Is TikTok a National Security Threat?

Cybersecurity Trends

Over the past few years, government entities around the world have banned public employees from installing TikTok on government phones. In the US, TSA personnel and soldiers are banned from using it entirely. To defend these moves, governments have issued accusations that TikTok provides the Chinese government with unrestrained access to user data as well as a hugely popular platform which it can use to easily influence opinions around the world.

In this article, we will break down the real threats that are posed by TikTok and discuss whether these governmental actions are indeed justified.

TikTok's parent company, ByteDance, was founded in 2012 by Beijing-based entrepreneur, Zhang Yiming. ByteDance launched Douyin for domestic use four years later, before purchasing (another Chinese company, with an office in LA) two years after that on its path to international expansion. was rebranded as TikTok, while Douyin remains in use for Chinese users. By now, TikTok has been downloaded over 2 billion times, and has an estimated value of at least $75 billion.

As we see it, there are four potential threats that may be associated with downloading and using TikTok:

  1. TikTok can collect data on foreign government employees
  2. There are really two questions here. Firstly, what kind of data is TikTok collecting? And, secondly, who has access to this data? While it may seem that the data owned by a social media app like TikTok is rather benign, the truth is that most social media apps collect far more data than you'd like to think. Just ask Facebook. In TikTok's case, their US data privacy agreement states that they "automatically collect certain information from you when you use the Platform, including internet or other network activity information such as your IP address, geolocation-related data (as described below), unique device identifiers, browsing and search history (including content you have viewed in the Platform), and Cookies" as well as certain third-party accesses from other apps and your contact list.

    While this is not much different than other popular (American) applications, there is a fear that TikTok might easily abuse its access to government devices to retrieve sensitive or damaging information on federal employees. The question then becomes, who has access to this data?

    While it is often assumed that the Chinese government has open access to nearly all data collected by domestic companies, the truth (as always) is a bit more complicated. As reported, the Chinese government must request data from companies, and there is some leeway here for companies to provide partial or limited-time access or (in rare cases) to even deny access entirely. Nonetheless, it's clear that Beijing has far more control over "Chinese" data than most other governments, and this therefore presents a unique risk compared to American or European platforms.

  3. TikTok can collect data on private citizens
  4. In this case, the risk is greatly diminished, but there still is some potential for abuse. For example, many private citizens conduct work for the government, and while a candidate for election is technically a private citizen, this can change very quickly.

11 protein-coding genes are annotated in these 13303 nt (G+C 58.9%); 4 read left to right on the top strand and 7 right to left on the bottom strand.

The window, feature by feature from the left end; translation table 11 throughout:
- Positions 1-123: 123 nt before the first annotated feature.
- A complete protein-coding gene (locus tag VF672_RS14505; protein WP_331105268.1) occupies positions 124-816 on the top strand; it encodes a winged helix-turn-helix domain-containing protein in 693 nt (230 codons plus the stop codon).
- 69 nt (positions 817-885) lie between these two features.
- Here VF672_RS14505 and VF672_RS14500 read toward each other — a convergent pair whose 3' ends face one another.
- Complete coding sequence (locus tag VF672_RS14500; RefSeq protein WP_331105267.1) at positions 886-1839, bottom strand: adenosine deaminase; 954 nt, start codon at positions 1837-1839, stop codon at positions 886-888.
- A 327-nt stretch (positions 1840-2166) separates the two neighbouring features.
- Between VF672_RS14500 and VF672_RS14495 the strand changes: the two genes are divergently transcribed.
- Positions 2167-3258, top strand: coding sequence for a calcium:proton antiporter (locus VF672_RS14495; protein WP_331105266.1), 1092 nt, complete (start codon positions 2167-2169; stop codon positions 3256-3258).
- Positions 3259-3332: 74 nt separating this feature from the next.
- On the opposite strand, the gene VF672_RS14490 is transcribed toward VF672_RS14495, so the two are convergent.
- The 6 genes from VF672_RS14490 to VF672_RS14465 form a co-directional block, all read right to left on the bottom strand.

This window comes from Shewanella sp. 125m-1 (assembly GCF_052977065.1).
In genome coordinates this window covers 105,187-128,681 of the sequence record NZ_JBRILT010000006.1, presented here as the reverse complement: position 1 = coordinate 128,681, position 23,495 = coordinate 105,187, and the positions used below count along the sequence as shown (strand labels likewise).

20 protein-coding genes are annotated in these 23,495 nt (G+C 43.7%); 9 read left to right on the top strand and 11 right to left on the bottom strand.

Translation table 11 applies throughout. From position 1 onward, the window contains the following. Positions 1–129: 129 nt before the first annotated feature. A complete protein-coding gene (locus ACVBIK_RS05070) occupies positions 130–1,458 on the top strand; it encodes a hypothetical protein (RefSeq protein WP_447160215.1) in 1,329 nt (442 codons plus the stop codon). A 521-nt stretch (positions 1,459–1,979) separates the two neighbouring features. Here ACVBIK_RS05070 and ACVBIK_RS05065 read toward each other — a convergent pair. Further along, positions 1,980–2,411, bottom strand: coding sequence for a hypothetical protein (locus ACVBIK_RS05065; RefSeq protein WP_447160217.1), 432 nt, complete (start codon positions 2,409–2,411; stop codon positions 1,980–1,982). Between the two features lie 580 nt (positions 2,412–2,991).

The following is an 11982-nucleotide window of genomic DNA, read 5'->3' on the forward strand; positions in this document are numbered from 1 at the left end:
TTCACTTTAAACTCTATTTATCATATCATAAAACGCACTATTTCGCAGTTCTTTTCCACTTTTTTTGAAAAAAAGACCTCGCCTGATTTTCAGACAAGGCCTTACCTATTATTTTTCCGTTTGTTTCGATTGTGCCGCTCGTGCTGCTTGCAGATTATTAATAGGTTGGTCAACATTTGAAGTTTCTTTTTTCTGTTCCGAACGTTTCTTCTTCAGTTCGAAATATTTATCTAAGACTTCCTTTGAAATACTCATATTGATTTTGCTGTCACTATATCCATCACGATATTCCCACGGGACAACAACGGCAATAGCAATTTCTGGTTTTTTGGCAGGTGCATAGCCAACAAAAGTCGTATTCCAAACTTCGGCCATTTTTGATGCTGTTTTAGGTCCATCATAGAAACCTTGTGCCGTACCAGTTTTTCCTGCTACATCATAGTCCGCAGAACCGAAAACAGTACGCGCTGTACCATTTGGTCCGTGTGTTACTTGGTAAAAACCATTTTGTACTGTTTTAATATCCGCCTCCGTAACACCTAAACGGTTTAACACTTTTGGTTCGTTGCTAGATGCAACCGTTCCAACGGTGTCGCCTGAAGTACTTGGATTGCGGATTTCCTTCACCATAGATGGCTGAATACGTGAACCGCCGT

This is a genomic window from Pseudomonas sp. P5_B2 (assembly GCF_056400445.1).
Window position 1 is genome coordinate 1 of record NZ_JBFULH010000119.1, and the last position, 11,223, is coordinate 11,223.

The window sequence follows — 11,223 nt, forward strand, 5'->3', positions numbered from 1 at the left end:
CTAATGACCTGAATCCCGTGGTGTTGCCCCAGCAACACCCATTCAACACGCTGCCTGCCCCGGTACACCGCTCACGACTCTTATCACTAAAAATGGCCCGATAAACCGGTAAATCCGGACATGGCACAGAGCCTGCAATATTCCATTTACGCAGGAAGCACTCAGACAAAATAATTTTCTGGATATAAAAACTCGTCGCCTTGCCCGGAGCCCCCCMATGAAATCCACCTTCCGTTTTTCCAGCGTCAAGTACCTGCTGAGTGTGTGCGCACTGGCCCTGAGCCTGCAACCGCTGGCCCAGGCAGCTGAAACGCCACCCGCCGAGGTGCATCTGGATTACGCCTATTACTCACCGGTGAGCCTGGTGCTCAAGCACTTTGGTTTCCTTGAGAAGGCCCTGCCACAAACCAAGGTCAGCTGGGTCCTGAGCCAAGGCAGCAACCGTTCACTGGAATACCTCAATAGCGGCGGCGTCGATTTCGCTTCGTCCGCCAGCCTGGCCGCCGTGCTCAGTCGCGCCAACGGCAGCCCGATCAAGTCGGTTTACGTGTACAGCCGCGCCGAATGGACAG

Furthermore, there is a risk of Beijing conducting a Cambridge Analytica-style campaign to perform microtargeting and political posturing. Again, while it's certainly possible for American companies to be guilty of the same, there is a clear difference regarding the Chinese government's ease of access to TikTok's data.

  5. TikTok is censoring/manipulating information within China
  6. Putting aside direct threats that arise from the use of TikTok, there are some critics that would like to ban TikTok simply because it has conducted political censoring within China on behalf of the government. This has been widely reported on and is generally undisputed.

    However, while this does represent a human rights concern, it does not seem that such censoring poses any national security risks to foreign countries.

  7. TikTok is censoring/manipulating information outside China
  8. More troubling, however, are reports that TikTok routinely censors and manipulates content for its overseas users on behalf of the Chinese government. And while TikTok maintains that all censorship decisions that affect American users are made by a US-based team, there are reports by former employees that Beijing still maintains a final say.

    While the political and cultural risks associated with this last threat are somewhat more significant in that it seeks to influence opinions internationally, it is far from obvious that this poses any direct significant threat to either the US or Indian people. Instead, the sorts of regulations and warnings that are being implemented on Twitter, Facebook, and Reddit might be more appropriate than an all-out ban.

    In conclusion, while the fears of data and intellectual abuse pertaining to the popularity of TikTok are far from baseless, particular doomsday scenarios (such as that peddled by a recent Forbes piece) are probably overblown at this point. TikTok primarily functions just like other social media platforms that we've used for over a decade, and the main threats rather arise from its proximity to a government which is known to hold a tight hand around domestic activities as well as the rising threat of political manipulations and censorship. Finally, much of the debate around TikTok is not specific to this particular platform, but reflects a growing need to better understand, monitor, and legislate around the use and abuse of user data more generally. Rather than treating TikTok as an isolated case, governments around the world should use this opportunity to institute consistent and effective measures that protect user data both at home and abroad.

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